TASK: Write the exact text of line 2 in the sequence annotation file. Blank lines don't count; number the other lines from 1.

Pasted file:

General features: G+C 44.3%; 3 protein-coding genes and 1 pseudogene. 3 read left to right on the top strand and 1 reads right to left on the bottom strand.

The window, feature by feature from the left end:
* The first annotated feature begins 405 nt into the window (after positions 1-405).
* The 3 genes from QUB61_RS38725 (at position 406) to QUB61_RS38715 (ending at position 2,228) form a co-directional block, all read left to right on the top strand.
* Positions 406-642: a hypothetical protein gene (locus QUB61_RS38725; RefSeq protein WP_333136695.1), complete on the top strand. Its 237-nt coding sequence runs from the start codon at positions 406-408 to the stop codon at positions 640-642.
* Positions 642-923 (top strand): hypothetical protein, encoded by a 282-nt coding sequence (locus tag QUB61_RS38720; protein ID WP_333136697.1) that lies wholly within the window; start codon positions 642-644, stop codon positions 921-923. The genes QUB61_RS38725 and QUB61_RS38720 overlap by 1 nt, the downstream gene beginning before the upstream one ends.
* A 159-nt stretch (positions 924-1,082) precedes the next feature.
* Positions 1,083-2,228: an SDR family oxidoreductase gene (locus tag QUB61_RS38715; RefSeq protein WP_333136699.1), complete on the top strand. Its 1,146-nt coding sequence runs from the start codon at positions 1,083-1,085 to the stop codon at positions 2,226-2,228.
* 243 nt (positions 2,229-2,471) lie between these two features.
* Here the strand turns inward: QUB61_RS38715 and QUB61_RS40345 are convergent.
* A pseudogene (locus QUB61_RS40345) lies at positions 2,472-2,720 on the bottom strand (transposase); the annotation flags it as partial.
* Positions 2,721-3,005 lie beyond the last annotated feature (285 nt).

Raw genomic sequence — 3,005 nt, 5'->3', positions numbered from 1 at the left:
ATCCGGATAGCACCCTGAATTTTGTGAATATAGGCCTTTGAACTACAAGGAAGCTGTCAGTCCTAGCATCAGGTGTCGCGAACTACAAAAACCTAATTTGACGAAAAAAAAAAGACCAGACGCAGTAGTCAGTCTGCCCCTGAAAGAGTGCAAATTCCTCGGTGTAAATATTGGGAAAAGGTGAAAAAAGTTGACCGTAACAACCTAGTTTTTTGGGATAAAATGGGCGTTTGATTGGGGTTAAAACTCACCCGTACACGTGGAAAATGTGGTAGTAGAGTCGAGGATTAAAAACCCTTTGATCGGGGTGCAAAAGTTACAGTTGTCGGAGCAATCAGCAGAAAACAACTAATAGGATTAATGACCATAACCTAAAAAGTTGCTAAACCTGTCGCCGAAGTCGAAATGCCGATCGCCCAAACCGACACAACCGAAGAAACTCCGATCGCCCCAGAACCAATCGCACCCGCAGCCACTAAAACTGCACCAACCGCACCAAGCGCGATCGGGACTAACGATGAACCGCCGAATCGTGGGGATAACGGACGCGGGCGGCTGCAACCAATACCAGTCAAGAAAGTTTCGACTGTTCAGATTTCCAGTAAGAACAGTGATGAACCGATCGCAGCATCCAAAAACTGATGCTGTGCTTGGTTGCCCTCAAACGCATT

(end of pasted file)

The window, feature by feature from the left end: